I used to own a bath and body care company. We started it in my garage in 2009, made soap, bath bombs, shower bombs, body butter, body polish, salt soaks and a bunch of other great stuff with the best ingredients, by hand. It was a great concept, we made wonderful things. So wonderful that lots of people loved them, the business grew, it grew way faster than we were ready for. The project that I originally thought would be a weekend farmers market project rapidly took over my life.
We rented a store front in Silverlake, we had dreams of a little retail space and being creative in a hip little store where we got to hang out and drink delicious Intelligentsia Latte’s making hand-made, organic body products. In the time between summer and the holiday season ,we suddenly had accounts that wanted 30,000+ units of our products and it was just me and my business partner, who had pneumonia.
I called in every moving favor I had ever done, my friends (I love, appreciate and adore you all for saving my ass) and I stayed up all night for weeks, working on the sidewalk and between stacks of container boxes that reached the 15-foot ceilings, to meet the orders. We pulled it off. It was amazing. They ordered again. We panicked and moved the whole operation to an industrial space a few weeks before Christmas and did all over again in 2 weeks what had previously taken us nearly 6 weeks. I slept on the floor eating $.50 cent frozen burritos for weeks to meet our orders. That became the pattern for the next several years starting early October I rarely went home and the running joke around the shop was that my business partner had a yearly cycle and November signaled his “holiday hospital visit” for pneumonia. By the end of our first year we were courting multiple large-scale wholesale accounts, had been to our first large scale trade show, had several permanent employees, and dreams of growing the company to rival Burt’s Bees, sell the company and then retire wealthy in 5-7 years.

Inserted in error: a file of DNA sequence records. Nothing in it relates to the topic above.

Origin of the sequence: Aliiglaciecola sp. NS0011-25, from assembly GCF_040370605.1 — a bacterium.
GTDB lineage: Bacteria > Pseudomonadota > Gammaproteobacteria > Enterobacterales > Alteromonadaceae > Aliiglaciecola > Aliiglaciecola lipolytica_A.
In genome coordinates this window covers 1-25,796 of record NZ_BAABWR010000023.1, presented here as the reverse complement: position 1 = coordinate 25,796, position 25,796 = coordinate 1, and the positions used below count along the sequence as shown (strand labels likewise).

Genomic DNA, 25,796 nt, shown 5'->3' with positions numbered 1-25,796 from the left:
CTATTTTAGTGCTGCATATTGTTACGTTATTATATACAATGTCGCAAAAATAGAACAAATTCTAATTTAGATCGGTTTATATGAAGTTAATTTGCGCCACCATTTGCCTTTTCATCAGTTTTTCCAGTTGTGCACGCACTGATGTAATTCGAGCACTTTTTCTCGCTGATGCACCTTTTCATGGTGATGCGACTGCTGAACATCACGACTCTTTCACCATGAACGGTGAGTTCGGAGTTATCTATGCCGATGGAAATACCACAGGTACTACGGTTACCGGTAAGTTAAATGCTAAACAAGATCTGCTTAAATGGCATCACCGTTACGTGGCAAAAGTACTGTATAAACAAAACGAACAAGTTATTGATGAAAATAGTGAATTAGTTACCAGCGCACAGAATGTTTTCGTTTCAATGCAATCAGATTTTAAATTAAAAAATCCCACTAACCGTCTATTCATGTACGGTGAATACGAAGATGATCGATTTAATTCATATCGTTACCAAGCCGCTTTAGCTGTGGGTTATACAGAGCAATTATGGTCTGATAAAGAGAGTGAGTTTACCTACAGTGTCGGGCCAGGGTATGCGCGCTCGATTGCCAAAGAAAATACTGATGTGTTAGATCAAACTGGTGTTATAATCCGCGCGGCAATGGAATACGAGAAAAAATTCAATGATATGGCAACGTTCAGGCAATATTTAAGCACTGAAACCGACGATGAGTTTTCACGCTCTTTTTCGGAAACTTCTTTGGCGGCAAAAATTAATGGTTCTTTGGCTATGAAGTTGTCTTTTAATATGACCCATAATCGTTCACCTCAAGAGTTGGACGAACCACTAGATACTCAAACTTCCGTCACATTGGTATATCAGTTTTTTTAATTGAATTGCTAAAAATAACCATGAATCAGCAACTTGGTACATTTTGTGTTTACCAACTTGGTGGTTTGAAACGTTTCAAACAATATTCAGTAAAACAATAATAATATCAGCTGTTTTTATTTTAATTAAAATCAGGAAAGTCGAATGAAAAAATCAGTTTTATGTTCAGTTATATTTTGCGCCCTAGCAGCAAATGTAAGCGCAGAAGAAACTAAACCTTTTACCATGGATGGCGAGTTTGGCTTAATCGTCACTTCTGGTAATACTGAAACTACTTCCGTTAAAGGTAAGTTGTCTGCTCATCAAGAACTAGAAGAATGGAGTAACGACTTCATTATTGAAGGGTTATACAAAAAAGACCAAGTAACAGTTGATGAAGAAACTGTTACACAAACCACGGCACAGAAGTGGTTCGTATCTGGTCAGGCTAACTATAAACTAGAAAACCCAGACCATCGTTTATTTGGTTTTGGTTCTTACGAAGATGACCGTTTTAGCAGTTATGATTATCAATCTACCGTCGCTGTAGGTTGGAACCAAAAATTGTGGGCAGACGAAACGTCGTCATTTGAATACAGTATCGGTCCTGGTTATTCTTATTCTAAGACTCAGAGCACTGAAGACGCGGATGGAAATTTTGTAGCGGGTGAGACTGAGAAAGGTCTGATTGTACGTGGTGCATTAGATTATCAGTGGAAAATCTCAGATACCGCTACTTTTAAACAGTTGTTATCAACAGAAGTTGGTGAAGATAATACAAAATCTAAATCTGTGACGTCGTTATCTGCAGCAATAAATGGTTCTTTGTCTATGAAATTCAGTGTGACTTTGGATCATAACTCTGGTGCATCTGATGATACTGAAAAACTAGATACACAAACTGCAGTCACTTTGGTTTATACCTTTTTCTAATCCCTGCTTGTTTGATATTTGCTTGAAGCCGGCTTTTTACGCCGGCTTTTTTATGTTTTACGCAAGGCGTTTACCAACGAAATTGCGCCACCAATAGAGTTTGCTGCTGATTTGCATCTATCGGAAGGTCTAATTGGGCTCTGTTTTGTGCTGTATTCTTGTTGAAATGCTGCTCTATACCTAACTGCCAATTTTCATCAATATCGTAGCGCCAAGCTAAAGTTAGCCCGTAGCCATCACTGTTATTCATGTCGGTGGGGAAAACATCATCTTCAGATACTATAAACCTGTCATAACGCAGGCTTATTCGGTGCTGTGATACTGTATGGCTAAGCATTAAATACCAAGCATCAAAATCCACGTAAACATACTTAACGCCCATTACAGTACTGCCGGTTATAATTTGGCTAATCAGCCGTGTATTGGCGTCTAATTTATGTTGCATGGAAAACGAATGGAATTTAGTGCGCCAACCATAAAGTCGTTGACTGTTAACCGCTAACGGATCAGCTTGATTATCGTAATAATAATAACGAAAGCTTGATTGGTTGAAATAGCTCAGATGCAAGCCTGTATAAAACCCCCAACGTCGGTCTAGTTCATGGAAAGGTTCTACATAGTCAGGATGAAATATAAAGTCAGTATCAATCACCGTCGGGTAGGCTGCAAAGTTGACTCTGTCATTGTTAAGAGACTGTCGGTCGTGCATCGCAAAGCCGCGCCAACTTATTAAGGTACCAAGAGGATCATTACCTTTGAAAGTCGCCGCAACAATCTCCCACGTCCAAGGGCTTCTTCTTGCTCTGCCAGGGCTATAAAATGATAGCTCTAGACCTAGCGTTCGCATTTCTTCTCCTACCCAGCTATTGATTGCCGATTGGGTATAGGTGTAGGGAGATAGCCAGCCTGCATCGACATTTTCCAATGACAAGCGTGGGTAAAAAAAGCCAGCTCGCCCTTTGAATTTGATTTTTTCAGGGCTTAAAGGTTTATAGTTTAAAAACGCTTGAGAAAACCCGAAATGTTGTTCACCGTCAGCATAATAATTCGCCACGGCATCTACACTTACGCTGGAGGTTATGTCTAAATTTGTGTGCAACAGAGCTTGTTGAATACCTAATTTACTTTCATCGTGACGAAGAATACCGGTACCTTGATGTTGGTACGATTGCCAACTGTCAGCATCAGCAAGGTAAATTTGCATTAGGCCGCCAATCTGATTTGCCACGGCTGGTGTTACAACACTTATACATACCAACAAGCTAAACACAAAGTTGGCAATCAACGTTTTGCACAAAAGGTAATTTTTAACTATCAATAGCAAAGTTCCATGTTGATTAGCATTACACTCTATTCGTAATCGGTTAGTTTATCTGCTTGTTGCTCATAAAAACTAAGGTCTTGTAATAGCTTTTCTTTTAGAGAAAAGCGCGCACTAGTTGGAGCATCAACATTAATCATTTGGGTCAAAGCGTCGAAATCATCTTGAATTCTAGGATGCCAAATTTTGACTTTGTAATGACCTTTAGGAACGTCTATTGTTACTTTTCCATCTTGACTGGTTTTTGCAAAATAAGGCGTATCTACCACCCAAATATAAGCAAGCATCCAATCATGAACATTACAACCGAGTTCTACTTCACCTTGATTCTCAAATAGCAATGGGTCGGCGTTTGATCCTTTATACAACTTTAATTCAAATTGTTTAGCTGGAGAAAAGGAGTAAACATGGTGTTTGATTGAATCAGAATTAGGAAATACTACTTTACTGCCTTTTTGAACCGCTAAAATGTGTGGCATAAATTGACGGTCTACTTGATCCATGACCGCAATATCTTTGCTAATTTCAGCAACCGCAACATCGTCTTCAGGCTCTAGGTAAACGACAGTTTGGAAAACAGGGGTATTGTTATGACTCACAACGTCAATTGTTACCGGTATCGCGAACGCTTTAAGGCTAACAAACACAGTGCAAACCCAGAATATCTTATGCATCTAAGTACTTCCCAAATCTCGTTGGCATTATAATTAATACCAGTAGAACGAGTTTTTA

As it grew, the daily operating costs also grew, by the time I was forced to step away from the company in 2015 the company was verging on surpassing a million in sales and our monthly operating costs were approximately $40,000 a month to keep ingredients in stock, the doors open, the lights on, the shipping account active, the liability insurances active, and the employees showing up. Some months, like near the holidays, when we had as many as 30 temporary employees to meet our demand, working 24 hour shifts, it was significantly more. We took on investors, selling off shares of our hard work and dreams just to keep the shipping account on and ingredients showing up. This is all without the two of us (the owners) receiving a paycheck most months.
One of my greatest joys was meeting other people who aspired to start their own small businesses or were building a business and wanted to talk strategy and ways to pursue their dreams. This turned into several people I would meet with and mentor. It was some of the most satisfying use of my time, definitely time well spent.